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Differences in the Search Behavior of Cancer Detection Dogs Trained to Have Either a Sit or Stand-Stare Final Response

By Jennifer L. Essler, Clara Wilson, Alexander C. Verta, Rebecca Feuer, Cynthia M. Otto

Category Journal Articles

Recent literature has demonstrated that dogs have the potential to detect, and communicate the presence of, various human diseases. However, there is a lack of investigation into whether commonplace training differences within the field could influence a dog's behavior during a biomedical detection task. Here we report on the behavior of four dogs trained to alert to blood plasma samples taken from individuals with ovarian cancer. One hundred trials per dog were selected from routine video recordings collected over a period of 13 months. Videos were coded frame by frame to quantify sample checking, alerting behavior, and durations of alert. Dogs had previously been trained to elicit a final response behavior once they had located the target odor. Two dogs had a “sit” response while the other two had a “stand-stare” response. Alert behavior was categorized as true positive (a correct alert to a cancer sample) or false positive (an incorrect alert to biological and non-biological controls and distractors). Hesitations were also recorded, where the dog either checks the sample twice or, spends a longer duration of time sniffing the sample than a true pass without carrying out their final response. Results show individual variation in the total frequency of false alerts elicited. However, the rate of hesitations appears to be influenced by alert style, with stand-stare dogs carrying out 40 and 32, respectively (total = 72) and sit dogs carrying out 7 and 8, respectively (total = 15). The stand-stare dogs had a non-significant difference in the duration of their true and false positive alerts. In contrast, the sit dogs showed a significant difference (p < 0.001), maintaining their false alerts for, on average, two times the duration of their true alerts. Stand-stare dogs increased the duration of time spent in contact with the port when plasma samples were present, whereas sit dogs spent on average 0.3 s in contact with the port regardless of what sample type it contained. These findings suggest that the type of operant response a biomedical detection dog has been trained may influence their sample checking and response behavior.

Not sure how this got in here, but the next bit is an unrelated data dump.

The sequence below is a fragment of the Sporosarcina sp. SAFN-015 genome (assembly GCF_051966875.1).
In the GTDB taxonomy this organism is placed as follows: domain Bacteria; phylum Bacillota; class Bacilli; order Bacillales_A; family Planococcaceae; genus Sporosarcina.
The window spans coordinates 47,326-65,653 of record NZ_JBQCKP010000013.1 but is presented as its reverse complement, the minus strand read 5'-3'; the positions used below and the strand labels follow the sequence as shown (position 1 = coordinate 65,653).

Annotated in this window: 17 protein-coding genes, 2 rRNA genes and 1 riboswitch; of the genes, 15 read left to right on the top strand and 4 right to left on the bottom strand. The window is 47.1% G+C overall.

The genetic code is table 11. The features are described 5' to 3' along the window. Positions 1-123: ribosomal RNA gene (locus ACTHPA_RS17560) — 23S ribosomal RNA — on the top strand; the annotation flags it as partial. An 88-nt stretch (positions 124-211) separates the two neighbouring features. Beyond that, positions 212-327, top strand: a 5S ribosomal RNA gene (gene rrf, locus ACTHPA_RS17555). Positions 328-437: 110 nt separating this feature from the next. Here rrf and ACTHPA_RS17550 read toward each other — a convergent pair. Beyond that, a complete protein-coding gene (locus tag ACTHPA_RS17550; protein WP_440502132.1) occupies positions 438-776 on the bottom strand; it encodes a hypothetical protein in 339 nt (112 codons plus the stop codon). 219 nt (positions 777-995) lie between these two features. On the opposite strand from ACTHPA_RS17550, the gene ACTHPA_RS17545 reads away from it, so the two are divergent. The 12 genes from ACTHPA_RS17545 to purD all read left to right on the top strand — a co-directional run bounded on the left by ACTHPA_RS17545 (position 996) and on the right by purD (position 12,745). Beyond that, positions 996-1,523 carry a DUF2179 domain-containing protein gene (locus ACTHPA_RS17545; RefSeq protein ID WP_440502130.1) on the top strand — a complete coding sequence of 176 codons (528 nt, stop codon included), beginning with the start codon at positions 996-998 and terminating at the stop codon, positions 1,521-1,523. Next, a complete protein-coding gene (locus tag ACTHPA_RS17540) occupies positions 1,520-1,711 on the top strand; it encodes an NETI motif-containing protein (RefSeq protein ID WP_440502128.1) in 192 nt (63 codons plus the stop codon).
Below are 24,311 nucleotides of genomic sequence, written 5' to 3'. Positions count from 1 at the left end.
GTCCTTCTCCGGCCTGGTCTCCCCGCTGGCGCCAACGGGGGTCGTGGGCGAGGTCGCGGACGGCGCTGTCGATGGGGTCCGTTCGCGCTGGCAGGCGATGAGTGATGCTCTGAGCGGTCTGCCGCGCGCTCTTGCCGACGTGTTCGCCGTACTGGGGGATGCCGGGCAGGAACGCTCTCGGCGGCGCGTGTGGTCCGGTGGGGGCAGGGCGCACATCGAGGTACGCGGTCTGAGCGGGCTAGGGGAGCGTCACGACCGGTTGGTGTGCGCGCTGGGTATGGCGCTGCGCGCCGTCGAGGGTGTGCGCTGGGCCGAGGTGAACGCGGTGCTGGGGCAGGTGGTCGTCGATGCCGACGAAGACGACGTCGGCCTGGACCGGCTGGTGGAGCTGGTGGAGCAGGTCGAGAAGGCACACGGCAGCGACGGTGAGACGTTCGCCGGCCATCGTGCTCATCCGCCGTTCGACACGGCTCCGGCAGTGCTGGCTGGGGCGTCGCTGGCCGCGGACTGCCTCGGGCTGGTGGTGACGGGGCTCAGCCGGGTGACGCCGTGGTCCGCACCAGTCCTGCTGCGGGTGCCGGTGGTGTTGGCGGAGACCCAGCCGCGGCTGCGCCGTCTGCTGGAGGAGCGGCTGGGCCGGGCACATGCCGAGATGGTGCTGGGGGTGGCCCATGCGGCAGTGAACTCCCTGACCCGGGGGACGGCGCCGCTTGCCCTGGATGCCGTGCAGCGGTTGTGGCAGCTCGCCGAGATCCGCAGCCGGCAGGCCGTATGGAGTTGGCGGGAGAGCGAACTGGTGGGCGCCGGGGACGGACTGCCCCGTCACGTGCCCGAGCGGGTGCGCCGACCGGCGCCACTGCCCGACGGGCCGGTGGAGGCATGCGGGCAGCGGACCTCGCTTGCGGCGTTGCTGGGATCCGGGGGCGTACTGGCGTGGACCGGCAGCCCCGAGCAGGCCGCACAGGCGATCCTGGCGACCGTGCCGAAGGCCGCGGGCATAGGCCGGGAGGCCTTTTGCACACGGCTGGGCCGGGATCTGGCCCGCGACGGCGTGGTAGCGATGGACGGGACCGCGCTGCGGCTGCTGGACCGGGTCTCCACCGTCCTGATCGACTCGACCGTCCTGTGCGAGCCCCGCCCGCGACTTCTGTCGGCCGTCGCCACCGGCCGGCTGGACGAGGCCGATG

Marcy Wilhelm-South

Purdue University

Date 2020
Publication Title Frontiers in Veterinary Science
Volume 7
Pages 8
DOI 10.3389/fvets.2020.00118
Language English
Additional Language English
Cite this work

Researchers should cite this work as follows:

  1. Animal behavior
  2. Animal roles
  3. Cancer
  4. Canine scent detection
  5. Dogs
  6. Mammals
  7. open access
  8. Working animals
  1. open access